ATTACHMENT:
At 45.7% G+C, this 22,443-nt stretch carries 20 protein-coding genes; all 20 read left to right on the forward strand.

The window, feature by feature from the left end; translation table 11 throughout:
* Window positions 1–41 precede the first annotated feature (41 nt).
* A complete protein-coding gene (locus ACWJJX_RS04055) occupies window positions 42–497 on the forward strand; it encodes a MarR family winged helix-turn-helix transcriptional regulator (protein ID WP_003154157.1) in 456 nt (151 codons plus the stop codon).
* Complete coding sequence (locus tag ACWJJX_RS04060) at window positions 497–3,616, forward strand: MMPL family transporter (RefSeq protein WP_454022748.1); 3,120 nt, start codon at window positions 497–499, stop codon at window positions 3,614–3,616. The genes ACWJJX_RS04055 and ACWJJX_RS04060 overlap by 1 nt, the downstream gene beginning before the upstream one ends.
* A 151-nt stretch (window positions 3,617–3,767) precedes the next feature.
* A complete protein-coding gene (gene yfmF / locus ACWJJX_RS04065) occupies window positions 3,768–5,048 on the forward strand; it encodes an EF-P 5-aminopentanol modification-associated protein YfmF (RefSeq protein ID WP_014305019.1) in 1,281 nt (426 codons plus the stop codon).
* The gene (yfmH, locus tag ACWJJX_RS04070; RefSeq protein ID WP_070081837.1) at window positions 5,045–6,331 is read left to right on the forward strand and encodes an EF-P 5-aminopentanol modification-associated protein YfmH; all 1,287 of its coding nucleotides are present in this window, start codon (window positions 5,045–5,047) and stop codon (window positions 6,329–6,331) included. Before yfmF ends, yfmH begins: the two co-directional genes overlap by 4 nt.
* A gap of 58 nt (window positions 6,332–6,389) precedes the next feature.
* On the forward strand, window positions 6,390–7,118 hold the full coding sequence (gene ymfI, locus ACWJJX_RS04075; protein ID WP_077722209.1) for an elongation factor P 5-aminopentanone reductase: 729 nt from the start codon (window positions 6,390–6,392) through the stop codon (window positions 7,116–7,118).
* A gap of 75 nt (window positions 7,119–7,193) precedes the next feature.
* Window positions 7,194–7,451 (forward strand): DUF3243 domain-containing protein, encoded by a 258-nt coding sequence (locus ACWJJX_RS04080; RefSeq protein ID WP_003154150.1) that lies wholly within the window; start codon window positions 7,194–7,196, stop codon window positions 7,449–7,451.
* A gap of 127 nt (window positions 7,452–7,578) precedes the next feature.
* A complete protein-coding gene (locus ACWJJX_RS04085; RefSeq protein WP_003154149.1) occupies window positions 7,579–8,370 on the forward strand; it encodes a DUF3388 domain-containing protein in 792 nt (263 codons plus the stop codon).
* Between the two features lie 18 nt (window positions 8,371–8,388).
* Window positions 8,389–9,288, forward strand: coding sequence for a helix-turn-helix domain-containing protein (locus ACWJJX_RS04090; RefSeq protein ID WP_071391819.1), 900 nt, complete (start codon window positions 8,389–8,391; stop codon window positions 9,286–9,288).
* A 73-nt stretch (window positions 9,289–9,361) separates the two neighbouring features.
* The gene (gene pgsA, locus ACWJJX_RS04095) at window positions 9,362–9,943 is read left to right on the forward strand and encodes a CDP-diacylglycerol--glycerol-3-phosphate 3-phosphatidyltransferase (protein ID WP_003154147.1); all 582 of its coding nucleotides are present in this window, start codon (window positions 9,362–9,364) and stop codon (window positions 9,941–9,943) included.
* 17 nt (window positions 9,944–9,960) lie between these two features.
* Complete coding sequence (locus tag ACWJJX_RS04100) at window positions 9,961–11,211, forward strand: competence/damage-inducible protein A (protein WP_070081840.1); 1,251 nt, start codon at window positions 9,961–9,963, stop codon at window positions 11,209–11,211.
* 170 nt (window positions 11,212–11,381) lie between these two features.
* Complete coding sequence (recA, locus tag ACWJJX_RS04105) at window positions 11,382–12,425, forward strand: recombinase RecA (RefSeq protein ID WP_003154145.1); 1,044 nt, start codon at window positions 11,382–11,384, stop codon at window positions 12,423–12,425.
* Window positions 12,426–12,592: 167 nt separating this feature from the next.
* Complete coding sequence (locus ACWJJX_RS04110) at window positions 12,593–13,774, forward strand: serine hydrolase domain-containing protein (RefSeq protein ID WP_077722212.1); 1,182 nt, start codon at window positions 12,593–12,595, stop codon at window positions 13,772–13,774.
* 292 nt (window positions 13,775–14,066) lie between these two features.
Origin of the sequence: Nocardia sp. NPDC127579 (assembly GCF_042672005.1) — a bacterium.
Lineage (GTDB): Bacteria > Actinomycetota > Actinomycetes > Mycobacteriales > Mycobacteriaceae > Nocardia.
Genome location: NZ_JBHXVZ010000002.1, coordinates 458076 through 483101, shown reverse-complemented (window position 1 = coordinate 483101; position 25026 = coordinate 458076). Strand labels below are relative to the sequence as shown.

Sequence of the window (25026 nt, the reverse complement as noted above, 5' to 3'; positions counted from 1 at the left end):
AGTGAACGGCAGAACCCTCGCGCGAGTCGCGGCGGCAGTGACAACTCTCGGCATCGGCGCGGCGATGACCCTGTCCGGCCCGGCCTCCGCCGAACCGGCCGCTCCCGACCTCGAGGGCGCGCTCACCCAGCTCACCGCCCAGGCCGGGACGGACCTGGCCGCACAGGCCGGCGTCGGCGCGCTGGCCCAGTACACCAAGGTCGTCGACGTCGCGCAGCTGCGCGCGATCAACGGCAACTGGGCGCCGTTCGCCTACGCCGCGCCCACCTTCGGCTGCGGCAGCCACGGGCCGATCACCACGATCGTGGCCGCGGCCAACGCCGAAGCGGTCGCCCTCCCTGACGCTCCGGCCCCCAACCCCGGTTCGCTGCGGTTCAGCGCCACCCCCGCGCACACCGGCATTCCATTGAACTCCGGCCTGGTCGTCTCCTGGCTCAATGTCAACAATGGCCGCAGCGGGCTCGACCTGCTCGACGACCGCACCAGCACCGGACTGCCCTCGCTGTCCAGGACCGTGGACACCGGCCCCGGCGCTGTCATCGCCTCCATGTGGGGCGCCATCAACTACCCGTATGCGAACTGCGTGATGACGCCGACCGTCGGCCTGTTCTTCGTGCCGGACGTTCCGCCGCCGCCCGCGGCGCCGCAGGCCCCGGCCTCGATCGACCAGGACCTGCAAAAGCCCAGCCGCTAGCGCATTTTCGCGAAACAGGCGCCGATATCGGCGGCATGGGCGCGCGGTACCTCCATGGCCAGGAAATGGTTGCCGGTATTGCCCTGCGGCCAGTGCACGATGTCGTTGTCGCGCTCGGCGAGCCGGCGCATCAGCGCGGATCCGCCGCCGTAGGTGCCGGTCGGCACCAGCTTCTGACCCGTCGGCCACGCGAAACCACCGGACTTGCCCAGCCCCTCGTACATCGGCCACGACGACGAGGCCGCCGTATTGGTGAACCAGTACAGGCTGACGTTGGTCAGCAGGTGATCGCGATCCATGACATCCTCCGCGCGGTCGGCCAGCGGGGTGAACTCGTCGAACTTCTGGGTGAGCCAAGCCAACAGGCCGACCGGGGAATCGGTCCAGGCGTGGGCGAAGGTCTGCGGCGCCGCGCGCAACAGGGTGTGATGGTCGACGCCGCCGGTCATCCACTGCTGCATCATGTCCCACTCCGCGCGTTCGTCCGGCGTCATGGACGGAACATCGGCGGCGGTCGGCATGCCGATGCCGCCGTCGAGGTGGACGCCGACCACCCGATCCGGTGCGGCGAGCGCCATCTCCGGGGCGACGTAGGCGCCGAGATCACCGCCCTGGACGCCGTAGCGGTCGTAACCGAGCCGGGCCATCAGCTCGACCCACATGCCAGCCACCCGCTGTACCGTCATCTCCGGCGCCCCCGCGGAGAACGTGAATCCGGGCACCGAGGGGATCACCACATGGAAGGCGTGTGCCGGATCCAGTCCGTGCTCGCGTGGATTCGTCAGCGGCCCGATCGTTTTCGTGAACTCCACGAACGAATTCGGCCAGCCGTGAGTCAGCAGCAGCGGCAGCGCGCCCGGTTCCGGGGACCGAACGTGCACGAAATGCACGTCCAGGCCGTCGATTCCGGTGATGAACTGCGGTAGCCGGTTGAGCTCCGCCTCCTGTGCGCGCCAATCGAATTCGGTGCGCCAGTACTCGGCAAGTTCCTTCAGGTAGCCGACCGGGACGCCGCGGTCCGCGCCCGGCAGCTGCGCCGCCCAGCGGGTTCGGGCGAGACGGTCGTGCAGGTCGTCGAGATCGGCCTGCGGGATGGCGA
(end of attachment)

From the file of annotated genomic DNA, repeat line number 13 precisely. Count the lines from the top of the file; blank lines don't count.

* A gap of 127 nt (window positions 7,452–7,578) precedes the next feature.